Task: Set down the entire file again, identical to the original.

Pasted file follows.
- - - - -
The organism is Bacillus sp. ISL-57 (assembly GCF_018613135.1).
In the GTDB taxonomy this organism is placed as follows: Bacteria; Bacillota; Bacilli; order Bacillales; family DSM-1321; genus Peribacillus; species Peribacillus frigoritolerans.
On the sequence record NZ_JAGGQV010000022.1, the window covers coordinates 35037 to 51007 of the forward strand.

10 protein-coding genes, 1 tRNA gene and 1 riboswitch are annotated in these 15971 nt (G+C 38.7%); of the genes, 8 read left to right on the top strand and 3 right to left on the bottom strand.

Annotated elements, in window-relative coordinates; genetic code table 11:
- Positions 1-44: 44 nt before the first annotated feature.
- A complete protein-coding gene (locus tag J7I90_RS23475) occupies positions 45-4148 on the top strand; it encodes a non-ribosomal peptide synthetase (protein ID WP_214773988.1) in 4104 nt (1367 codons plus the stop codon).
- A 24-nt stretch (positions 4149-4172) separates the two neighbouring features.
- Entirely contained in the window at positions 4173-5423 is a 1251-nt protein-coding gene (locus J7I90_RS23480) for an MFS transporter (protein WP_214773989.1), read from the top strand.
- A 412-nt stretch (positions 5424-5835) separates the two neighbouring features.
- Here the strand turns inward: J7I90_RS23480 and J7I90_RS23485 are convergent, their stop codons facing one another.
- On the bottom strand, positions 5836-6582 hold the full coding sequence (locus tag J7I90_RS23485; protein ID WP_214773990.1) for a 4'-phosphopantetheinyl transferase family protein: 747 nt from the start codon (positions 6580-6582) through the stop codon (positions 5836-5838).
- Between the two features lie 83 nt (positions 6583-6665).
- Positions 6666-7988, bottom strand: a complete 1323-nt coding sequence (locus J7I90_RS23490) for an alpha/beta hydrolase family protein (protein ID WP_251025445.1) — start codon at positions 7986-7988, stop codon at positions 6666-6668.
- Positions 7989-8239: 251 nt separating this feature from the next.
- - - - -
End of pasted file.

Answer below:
The organism is Bacillus sp. ISL-57 (assembly GCF_018613135.1).
In the GTDB taxonomy this organism is placed as follows: Bacteria; Bacillota; Bacilli; order Bacillales; family DSM-1321; genus Peribacillus; species Peribacillus frigoritolerans.
On the sequence record NZ_JAGGQV010000022.1, the window covers coordinates 35037 to 51007 of the forward strand.

10 protein-coding genes, 1 tRNA gene and 1 riboswitch are annotated in these 15971 nt (G+C 38.7%); of the genes, 8 read left to right on the top strand and 3 right to left on the bottom strand.

Annotated elements, in window-relative coordinates; genetic code table 11:
- Positions 1-44: 44 nt before the first annotated feature.
- A complete protein-coding gene (locus tag J7I90_RS23475) occupies positions 45-4148 on the top strand; it encodes a non-ribosomal peptide synthetase (protein ID WP_214773988.1) in 4104 nt (1367 codons plus the stop codon).
- A 24-nt stretch (positions 4149-4172) separates the two neighbouring features.
- Entirely contained in the window at positions 4173-5423 is a 1251-nt protein-coding gene (locus J7I90_RS23480) for an MFS transporter (protein WP_214773989.1), read from the top strand.
- A 412-nt stretch (positions 5424-5835) separates the two neighbouring features.
- Here the strand turns inward: J7I90_RS23480 and J7I90_RS23485 are convergent, their stop codons facing one another.
- On the bottom strand, positions 5836-6582 hold the full coding sequence (locus tag J7I90_RS23485; protein ID WP_214773990.1) for a 4'-phosphopantetheinyl transferase family protein: 747 nt from the start codon (positions 6580-6582) through the stop codon (positions 5836-5838).
- Between the two features lie 83 nt (positions 6583-6665).
- Positions 6666-7988, bottom strand: a complete 1323-nt coding sequence (locus J7I90_RS23490) for an alpha/beta hydrolase family protein (protein ID WP_251025445.1) — start codon at positions 7986-7988, stop codon at positions 6666-6668.
- Positions 7989-8239: 251 nt separating this feature from the next.